52 Ways To Shift Your Focus
Welcome back to my Tuesday feature designed to get you moving in a different direction, shake up your daily or weekly writing routine. Later, you can return to your writing with a shift in focus.
Shift #2: What’s on Your Windowsill?
Spring is when it becomes excruciating for me to stay in my seat in front of my computer screen. The harder I try to focus, the more my mind resists and goes off down the street, around the block, over a cliff.
So, recently, I gave myself permission to get up and do something related to spring and well-being. And, if you really want to go there, metaphorical, since this blog is really about being a better writer by living a balanced life.
I was never a gardener until I lived with my husband Mick. I remember my mother’s attempts at creating a garden that was perfect, how she plucked weeds and arranged marigolds, petunias, and other easy-to-grow flowers in explicit rows in front of our house. The flowers themselves could not be fussy or she wouldn’t grow them, but the arrangement had to be exact.
I remember thinking that was not for me. For years, I hated marigolds because I associated them with that rigid garden my mother tended. My oblivion toward the reasons for her religious rigor regarding flowerbeds is fodder for a different essay.
That my scientist-husband, with whom a solid marriage has bloomed through conversations on liberal politics, Beatles music, Coen Brothers movies, science-fiction novels, and why humans are generally so ill-equipped, loves gardening was a surprise. I hadn’t expected him to adore digging around in the dirt, pulling weeds, planting shrubs, and figuring out which native plants would attract birds. The summer we moved in together, we threw an entire flat of slightly root-bound impatiens into the ground two hours before we left for the airport to go to Helsinki so Mick could attend a science conference. The flat of flowers was left over from some school fundraiser, I think, and he couldn’t stand to see the plants just die. It rained that day and we scurried around what was then his yard, throwing flowers into the dirt wherever they would fit. We wiped mud on our jeans, sunk our shoes into the damp soil, and watched each other’s hair frizz in the light, warm rain. When we returned from our trip two weeks later, the back yard was an explosion of pink, white, orange, and red impatiens. We took it as an omen; I moved my own stuff into his house the following week.
That was the turning point in how I felt about gardening. That first summer of sharing a house with Mick was my chance to hang out in the yard with him and learn about planting things, growing things, tending to things in a way that spilled over into other parts of my life. That Mick got so much pleasure from his garden made me consider whether I had entirely missed the point when I watched my mother fuss with her flowers all those years ago.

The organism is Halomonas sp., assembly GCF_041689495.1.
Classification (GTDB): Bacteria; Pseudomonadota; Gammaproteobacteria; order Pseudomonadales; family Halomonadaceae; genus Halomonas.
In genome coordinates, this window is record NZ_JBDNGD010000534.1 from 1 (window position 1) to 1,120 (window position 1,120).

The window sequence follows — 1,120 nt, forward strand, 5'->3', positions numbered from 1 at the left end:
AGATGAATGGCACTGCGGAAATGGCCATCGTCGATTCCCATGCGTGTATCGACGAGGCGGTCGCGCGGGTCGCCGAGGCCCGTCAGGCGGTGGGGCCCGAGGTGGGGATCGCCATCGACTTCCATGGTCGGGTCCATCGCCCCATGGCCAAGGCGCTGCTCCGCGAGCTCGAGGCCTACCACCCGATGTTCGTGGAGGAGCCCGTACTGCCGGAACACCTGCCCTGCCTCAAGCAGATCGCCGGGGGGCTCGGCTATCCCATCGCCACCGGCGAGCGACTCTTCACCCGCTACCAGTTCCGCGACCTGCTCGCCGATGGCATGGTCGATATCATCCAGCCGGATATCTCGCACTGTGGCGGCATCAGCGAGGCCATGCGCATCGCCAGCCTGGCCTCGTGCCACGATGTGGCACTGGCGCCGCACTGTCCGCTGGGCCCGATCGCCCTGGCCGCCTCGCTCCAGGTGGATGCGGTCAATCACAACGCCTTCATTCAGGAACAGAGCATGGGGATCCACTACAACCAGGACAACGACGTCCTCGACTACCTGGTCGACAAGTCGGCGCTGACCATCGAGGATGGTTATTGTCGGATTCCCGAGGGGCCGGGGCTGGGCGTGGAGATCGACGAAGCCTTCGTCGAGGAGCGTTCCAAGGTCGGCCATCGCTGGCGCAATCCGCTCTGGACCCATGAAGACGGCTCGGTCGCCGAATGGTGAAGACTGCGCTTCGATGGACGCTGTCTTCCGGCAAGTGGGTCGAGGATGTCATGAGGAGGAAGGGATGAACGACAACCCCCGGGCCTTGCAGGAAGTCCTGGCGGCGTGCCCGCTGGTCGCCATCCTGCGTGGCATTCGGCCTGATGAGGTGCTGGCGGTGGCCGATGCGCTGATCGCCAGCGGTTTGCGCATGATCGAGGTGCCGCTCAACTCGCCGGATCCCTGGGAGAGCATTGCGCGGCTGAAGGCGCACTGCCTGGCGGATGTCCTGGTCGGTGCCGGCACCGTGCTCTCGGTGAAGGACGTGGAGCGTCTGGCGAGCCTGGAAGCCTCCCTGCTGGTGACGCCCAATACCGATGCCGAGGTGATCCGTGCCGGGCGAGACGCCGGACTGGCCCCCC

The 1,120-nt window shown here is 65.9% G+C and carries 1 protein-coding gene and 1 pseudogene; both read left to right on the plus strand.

Gardening has gotten into my blood. I’ve learned about flowers, shrubs, trees, and vegetables. I’ve learned about beauty as well as about providing food. I’ve learned that working outside with someone else, getting your hands dirty, using your muscles, is a strong way to connect to each other and clear your head.
Which brings me back to today. It’s spring. Still a little early to work the ground outside in Minnesota, but not too early to do something small that will bring a whiff of things to come.
I am raising herbs on my windowsill in the hope that I don’t seem too much like Minnie Castavet in the movie, Rosemary’s Baby. My herbs are not for nefarious purposes. I hadn’t planned this windowsill garden until I stumbled on a little kit at my local hardware store. It contained some sort of growth medium (that’s what they call it – think hockey pucks of water-hoarding dirt that have to be activated in a big bowl of warm water), four little green plastic pots, a wooden tray for the little pots, and four packets of seeds (basil, lemon basil, dill, and thyme). When I saw this while looking for compact fluorescent bulbs, I knew this was one of those things that would shift my focus.
Into my hands the kit went. This was the way to assuage my desire to get outside and dig into the not-yet-ready-for-seeds ground. Even better, I could get a garden fix just by walking down the hall from my office to the kitchen.
And so I planted. Growth medium activated, plopped into little pots, seeds carefully placed, a spot cleared on the kitchen counter. It now occurs to me that it’s not really a windowsill; it’s a space right below the window behind the sink. It catches the afternoon sun. That funky growth medium never seems to dry out.
Seeds are sprouting, which means I’m going to have to thin things out soon, edit out the weaker seedlings in favor of the stronger ones. That should be second nature, don’t you think?